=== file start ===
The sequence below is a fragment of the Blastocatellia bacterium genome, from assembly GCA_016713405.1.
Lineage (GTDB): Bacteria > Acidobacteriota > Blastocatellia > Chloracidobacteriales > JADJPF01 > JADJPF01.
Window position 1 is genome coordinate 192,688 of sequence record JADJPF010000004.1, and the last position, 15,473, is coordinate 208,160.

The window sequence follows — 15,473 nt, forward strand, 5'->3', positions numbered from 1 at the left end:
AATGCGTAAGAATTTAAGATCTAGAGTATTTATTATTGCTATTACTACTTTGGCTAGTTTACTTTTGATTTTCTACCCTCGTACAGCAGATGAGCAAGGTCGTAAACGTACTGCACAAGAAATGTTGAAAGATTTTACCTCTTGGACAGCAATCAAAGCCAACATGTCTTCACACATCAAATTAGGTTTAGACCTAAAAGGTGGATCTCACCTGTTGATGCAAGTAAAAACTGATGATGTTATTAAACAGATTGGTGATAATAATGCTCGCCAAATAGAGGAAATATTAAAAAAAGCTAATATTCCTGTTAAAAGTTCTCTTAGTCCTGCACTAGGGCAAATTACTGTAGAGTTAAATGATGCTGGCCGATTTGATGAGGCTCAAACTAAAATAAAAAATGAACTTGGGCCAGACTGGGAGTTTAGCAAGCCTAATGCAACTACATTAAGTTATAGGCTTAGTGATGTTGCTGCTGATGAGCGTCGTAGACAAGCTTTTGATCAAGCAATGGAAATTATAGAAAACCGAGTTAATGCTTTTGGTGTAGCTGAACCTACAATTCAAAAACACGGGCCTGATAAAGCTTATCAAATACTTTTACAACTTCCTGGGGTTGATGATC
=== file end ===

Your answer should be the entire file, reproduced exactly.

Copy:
The sequence below is a fragment of the Blastocatellia bacterium genome, from assembly GCA_016713405.1.
Lineage (GTDB): Bacteria > Acidobacteriota > Blastocatellia > Chloracidobacteriales > JADJPF01 > JADJPF01.
Window position 1 is genome coordinate 192,688 of sequence record JADJPF010000004.1, and the last position, 15,473, is coordinate 208,160.

The window sequence follows — 15,473 nt, forward strand, 5'->3', positions numbered from 1 at the left end:
AATGCGTAAGAATTTAAGATCTAGAGTATTTATTATTGCTATTACTACTTTGGCTAGTTTACTTTTGATTTTCTACCCTCGTACAGCAGATGAGCAAGGTCGTAAACGTACTGCACAAGAAATGTTGAAAGATTTTACCTCTTGGACAGCAATCAAAGCCAACATGTCTTCACACATCAAATTAGGTTTAGACCTAAAAGGTGGATCTCACCTGTTGATGCAAGTAAAAACTGATGATGTTATTAAACAGATTGGTGATAATAATGCTCGCCAAATAGAGGAAATATTAAAAAAAGCTAATATTCCTGTTAAAAGTTCTCTTAGTCCTGCACTAGGGCAAATTACTGTAGAGTTAAATGATGCTGGCCGATTTGATGAGGCTCAAACTAAAATAAAAAATGAACTTGGGCCAGACTGGGAGTTTAGCAAGCCTAATGCAACTACATTAAGTTATAGGCTTAGTGATGTTGCTGCTGATGAGCGTCGTAGACAAGCTTTTGATCAAGCAATGGAAATTATAGAAAACCGAGTTAATGCTTTTGGTGTAGCTGAACCTACAATTCAAAAACACGGGCCTGATAAAGCTTATCAAATACTTTTACAACTTCCTGGGGTTGATGATC